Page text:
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Mt. Hood Residents Critical Of Fire Response


People living on Mt. Hood are wondering why it took more than a day for fire fighters to start putting out the Dollar Lake Fire.

Kristian Foden-Vencil / OPB

The Forest Service flew over the Mount Hood Wilderness on Friday, August 26, after hundreds of lightning hits. But they didn’t see any smoke.

The first 911 calls on the Dollar Lake Fire came in about 9 o’clock the next morning. Forest Service spokesman, Rick Acosta, says a crew of smoke jumpers was ordered but then held, because of concerns over safety.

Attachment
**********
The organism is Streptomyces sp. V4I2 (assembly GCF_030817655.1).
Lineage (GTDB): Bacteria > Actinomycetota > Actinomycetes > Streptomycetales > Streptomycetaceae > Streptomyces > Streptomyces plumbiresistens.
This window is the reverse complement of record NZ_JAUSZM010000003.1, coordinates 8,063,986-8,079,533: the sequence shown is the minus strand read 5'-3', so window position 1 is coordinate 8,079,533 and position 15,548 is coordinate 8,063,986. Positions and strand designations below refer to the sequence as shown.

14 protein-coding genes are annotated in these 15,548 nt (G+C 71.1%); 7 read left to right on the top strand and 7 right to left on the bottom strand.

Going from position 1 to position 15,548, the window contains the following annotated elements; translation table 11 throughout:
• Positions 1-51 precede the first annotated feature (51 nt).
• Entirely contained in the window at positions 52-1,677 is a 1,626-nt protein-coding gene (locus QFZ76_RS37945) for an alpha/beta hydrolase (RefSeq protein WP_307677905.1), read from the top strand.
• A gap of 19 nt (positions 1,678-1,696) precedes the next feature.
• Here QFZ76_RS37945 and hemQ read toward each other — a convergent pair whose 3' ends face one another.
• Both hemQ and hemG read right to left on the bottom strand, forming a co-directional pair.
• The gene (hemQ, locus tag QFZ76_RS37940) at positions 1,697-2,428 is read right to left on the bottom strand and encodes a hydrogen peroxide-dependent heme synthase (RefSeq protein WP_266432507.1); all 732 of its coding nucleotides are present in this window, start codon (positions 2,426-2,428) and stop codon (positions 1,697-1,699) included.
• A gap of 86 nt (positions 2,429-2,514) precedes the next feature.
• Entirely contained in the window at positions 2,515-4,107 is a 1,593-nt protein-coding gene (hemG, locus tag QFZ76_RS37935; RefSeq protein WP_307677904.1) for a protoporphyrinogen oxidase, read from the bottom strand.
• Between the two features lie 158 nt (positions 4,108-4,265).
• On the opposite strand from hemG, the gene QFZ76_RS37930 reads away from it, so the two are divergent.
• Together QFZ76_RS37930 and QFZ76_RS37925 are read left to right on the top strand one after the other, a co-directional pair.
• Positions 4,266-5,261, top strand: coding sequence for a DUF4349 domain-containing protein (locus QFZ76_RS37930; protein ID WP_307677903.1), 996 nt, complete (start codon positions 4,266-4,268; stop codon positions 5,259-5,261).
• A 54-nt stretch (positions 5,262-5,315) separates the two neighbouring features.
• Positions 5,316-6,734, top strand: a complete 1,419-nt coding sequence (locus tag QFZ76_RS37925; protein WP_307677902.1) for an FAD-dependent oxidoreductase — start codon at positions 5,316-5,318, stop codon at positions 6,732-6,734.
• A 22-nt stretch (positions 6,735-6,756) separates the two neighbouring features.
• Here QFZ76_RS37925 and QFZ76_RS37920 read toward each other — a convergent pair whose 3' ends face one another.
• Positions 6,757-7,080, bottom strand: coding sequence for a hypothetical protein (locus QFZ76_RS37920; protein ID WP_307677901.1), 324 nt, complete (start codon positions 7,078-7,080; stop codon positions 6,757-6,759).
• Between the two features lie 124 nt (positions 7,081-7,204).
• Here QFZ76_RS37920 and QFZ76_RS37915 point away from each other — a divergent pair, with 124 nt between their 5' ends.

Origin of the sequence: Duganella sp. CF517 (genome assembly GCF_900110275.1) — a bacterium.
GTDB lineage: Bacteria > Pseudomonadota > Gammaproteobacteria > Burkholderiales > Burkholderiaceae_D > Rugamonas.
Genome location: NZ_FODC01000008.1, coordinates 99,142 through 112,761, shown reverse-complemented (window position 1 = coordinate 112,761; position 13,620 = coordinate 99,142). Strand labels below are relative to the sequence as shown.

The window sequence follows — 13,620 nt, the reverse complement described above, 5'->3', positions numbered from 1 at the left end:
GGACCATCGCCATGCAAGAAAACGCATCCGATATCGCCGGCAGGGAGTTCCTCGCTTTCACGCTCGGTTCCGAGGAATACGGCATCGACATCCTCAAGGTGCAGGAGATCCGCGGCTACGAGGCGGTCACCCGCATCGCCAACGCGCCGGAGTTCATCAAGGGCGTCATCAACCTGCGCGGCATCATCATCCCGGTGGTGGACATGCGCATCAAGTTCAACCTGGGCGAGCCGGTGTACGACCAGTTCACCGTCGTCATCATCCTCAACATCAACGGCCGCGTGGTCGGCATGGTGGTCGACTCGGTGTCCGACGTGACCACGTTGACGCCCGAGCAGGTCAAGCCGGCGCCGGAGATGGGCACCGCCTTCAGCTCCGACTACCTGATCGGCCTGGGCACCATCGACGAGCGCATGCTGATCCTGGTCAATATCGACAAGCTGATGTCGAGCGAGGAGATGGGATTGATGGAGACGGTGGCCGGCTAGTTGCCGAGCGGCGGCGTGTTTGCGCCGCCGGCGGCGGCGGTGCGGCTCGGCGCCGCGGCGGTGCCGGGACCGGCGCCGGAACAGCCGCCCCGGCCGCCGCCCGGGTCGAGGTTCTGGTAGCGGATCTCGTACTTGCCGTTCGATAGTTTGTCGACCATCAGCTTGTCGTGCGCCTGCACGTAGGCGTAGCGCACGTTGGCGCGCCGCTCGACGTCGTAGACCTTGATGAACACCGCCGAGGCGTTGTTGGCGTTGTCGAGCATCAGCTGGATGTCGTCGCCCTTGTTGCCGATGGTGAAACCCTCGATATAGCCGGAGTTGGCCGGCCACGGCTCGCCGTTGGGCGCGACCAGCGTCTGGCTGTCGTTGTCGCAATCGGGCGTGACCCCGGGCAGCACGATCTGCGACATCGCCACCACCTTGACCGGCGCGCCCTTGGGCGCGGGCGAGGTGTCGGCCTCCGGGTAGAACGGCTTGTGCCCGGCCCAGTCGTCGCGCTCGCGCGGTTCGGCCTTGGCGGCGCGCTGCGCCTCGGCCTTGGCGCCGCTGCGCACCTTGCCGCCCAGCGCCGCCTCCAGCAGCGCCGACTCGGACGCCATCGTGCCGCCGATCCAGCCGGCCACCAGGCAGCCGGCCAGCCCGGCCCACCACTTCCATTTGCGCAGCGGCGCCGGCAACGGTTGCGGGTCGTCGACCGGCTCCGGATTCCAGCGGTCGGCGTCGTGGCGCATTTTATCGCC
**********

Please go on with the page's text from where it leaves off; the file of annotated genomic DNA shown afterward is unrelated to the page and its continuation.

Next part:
He says just after noon on that Saturday, a crew of 20 started walking into the area, but it’s a seven hour hike and it started to get dark, so they returned.

Acosta says that by 10:30 Sunday morning August 28, an observer had reached the fire and by a quarter past one, a helicopter was dropping water on it.

“You know when you have a 40,000 acre area, you can’t go willy nilly and try to find an acre fire. You need to know exactly where it is so you can approach it in a safe manner and understand what it’s burning in,” Acosta said.

About 800 people are now working the fire. It’s about two miles away from the Bull Run water shed.

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